Turning now to FIG. 7 of the drawing, one finds an example of a preferred embodiment of the access-regulating equipment 10 for a system of the invention, as applied to a hotel room key system. The access computer 16 is preferably an Intel 80C51 microprocessor. It is powered by a battery 14, which is also used to operate a motor 24, or other electro-mechanical actuator that is suitable for unlocking the door. The access clock 12 can consist of a real time digital clock 100 (e.g., a Dallas Semiconductor DS1202), and external 32 kHz digital watch crystal 102 that provides the necessary time keeping functions. A non-volatile access memory 18, may be an XL24C16 EEPROM made by Excel Microelectronics of San Jose, Calif., and is used to store the initial state vectors 85, tap vectors 74 and interval step size data needed to implement the code generation sequences in the lock's microprocessor 16. It will be noted that the provision of non-volatile memory for this function can be used to make the lock fail in a safe and controlled way when the battery is depleted-- e.g., a hotel staff member, equipped with a linking apparatus 42, comprising a linking controller 104 that includes a microprocessor 16, a battery 14 and a memory 40 that carries the epoch data-can power the microprocessor 16 via connections 105 associated with communication ports 20. The access microprocessor 16, can be programmed so that if it "wakes up" under external battery power at a time when its local battery 14 is dead, it will set the current access code to the epochal value so that the door may be opened.
The guest key linking device 44 used in the hotel example preferably contains little more than a non-volatile electrically alterable memory 40 (e.g., an XL24C16 EEPROM), and the electrical contacts necessary for it to connect to the communication ports 34 of the access equipment 10 and the master controller 32, respectively. In a preferred embodiment of the system, the lock 10 reads all the codes from the memory 40 in the linking device 42 as shown in step 122 of FIG. 9 and tries to match them with the currently valid access code, as shown in step 124. If a match is found, access is granted (e.g., the electric motor 24 unlatches the door) and the electronic lock 10 writes a datum (e.g., the least significant byte of the code used to gain access, as shown in step 126) indicative of the time of access into an unused portion of the memory 40 on the linking device 42. When the key 44 is later returned to the master controller 32 (e.g., at check out) the master controller 32 can construct a list of all the times that the specific key 44 was used to gain any allowed access, as shown in FIG. 10 of the drawing. Such a feature is of interest, for example, in constructing an audit trail of all the rooms that a maid entered at various time during a work shift. The ability of the master controller 32 to construct such an audit report depends on the code sequence being long enough that no two access-regulating equipments have the same access code during an interval when the key is valid, and on the master controller's having data available so that it can uniquely associate a room number and a clock interval with the code in the key memory used for access.
Another application that may be considered for the invention is that of automatically regulating access to a safety deposit box. In this application the master controller would ideally include automatic identification means (e.g., a signature verification equipment, or a keyboard and magnetic stripe reader to allow a personal identification number to be used in conjunction with an identification card) so that a customer who wanted access to his or her safety deposit box would identify himself or herself to the equipment and be issued a key-like linking device that would open the designated box. The "key," in this application, would preferably include the battery used to operate the lock, so that only a small battery would be needed in each safety deposit box door to keep the time-keeping function operating. The interval used here would be shorter than for the hotel case, as the user would be granted access for a total period of an hour or so instead of for a day or more.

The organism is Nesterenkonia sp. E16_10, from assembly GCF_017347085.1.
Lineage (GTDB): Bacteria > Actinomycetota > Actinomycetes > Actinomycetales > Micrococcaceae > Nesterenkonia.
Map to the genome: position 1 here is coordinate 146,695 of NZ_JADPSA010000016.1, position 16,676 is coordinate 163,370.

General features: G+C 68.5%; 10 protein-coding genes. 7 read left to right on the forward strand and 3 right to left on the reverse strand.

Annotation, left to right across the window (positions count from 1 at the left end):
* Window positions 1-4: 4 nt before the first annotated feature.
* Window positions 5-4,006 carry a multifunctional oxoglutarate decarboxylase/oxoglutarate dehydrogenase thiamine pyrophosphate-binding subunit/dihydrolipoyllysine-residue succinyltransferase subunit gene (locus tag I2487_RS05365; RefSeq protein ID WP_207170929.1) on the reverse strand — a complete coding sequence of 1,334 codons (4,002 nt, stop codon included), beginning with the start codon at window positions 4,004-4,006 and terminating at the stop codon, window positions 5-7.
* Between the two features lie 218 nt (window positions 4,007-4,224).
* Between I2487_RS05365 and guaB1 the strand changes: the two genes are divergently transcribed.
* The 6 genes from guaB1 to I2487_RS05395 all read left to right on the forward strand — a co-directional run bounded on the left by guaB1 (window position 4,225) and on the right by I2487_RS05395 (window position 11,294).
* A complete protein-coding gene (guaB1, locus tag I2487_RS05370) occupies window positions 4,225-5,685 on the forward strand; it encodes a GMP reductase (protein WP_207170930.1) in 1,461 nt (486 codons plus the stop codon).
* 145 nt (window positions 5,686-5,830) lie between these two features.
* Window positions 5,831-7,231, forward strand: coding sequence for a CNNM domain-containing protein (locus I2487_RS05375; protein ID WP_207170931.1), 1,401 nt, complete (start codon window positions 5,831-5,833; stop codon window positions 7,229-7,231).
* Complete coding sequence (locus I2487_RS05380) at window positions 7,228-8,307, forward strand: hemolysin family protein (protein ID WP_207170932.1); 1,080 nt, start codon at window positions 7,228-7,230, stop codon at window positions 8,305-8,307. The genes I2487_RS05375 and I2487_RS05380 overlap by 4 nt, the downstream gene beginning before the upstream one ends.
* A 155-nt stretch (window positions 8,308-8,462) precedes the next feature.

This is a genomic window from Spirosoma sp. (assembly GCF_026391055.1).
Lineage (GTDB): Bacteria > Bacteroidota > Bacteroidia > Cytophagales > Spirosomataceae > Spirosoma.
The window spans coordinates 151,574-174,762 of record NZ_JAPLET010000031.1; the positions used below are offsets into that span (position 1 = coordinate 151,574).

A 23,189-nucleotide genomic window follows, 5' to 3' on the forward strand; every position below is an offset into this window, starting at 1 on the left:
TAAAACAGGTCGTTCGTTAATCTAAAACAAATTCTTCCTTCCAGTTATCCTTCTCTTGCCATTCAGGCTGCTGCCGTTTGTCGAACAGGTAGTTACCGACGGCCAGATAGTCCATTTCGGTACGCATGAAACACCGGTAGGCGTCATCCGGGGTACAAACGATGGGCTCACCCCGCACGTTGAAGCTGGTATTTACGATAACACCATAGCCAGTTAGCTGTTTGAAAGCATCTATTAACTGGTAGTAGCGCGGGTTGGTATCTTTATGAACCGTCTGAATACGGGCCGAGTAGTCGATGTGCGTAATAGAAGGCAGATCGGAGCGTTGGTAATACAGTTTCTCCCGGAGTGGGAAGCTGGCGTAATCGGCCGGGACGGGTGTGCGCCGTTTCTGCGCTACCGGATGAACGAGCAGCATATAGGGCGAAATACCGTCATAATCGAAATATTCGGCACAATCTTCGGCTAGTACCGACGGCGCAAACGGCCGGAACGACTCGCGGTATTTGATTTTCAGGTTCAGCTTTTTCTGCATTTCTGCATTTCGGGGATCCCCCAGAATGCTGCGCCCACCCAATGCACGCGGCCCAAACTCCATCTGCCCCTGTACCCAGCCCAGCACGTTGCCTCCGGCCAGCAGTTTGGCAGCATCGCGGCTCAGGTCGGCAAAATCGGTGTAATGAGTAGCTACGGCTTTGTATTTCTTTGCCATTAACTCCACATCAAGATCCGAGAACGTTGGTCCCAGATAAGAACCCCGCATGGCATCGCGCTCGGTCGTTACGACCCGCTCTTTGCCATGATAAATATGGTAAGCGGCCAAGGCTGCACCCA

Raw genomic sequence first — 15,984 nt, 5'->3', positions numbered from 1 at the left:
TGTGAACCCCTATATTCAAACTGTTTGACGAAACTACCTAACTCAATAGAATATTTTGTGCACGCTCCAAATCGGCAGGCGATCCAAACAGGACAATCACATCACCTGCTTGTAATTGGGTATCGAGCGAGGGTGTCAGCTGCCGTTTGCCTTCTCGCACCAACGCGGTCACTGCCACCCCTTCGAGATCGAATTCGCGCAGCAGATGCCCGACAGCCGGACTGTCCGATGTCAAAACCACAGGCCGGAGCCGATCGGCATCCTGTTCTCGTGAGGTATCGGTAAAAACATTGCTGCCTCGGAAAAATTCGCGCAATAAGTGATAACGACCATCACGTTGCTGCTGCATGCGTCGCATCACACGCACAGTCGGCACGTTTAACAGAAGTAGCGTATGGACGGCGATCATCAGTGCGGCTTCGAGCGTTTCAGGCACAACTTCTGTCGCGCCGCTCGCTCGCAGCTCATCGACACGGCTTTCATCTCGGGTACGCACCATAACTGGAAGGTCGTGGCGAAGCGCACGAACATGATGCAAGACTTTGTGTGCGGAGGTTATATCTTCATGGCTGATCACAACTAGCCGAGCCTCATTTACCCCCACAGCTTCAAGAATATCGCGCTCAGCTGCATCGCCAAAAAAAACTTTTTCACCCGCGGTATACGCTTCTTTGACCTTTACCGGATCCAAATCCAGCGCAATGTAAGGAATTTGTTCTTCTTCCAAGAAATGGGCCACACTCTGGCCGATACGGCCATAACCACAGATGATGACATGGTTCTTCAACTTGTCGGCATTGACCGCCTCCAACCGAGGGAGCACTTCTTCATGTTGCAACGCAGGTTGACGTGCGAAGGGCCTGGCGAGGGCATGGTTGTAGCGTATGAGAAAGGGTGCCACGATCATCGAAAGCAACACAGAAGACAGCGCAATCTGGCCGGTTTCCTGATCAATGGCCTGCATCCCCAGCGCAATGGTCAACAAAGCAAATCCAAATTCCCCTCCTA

Another series of uses for the invention can be found in systems in which a vehicle's degree of access to a roadway or its ability to enter or leave a delimited area is controlled. As an example, consider a system of the invention that could be used to open and close a vehicle gate 110 for an authorized vehicle 112. In this case the access-regulating device 10 would be located at the gate 110 and could incorporate an infra-red receiver 114 suitable for receiving pulsed infra-red signals of the sort commonly used to control in-home entertainment equipment. The epoch 57 and initial state vector 85 for all gates limiting access to a given reservation or property could be set to be the same so that the linking device could send out the same code to access any one of a plurality of such gates. The linking apparatus 42 would incorporate an infra-red transmitter 116 powered by the main power supply 118 of the vehicle 112 in which it was installed, and could include a detachable portion 120 that could be removed from the vehicle for communication with the central controller. Alternately, the linking apparatus 42 could include a permanently installed base apparatus (130) that received codes (e.g., over a communication network 132 via an internal telephone modem 134) from the master controller 30 and passed these codes on to the infra-red beacon control portion of the linking apparatus 42 installed in the vehicle 112. The master controller, for example. could download access codes valid for a week into memory in the linking apparatus.
Although the present invention has been described with respect to several preferred embodiments, many modifications and alterations can be made without departing from the invention. Accordingly, it is intended that all such modifications and alterations be considered as within the spirit and scope of the invention as defined in the attached claims.
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|U.S. Classification||235/382.5, 340/5.26, 235/382, 340/5.28|
|Cooperative Classification||G07C9/00904, G07C9/00023, G07C9/00015|
|European Classification||G07C9/00B4, G07C9/00E20B, G07C9/00B2|
|Sep 11, 1998||FPAY||Fee payment|
Year of fee payment: 4
|Sep 17, 2002||SULP||Surcharge for late payment|
Year of fee payment: 7
|Sep 17, 2002||FPAY||Fee payment|
Year of fee payment: 8
|Sep 27, 2006||REMI||Maintenance fee reminder mailed|
|Mar 14, 2007||LAPS||Lapse for failure to pay maintenance fees|
|May 8, 2007||FP||Expired due to failure to pay maintenance fee|
Effective date: 20070314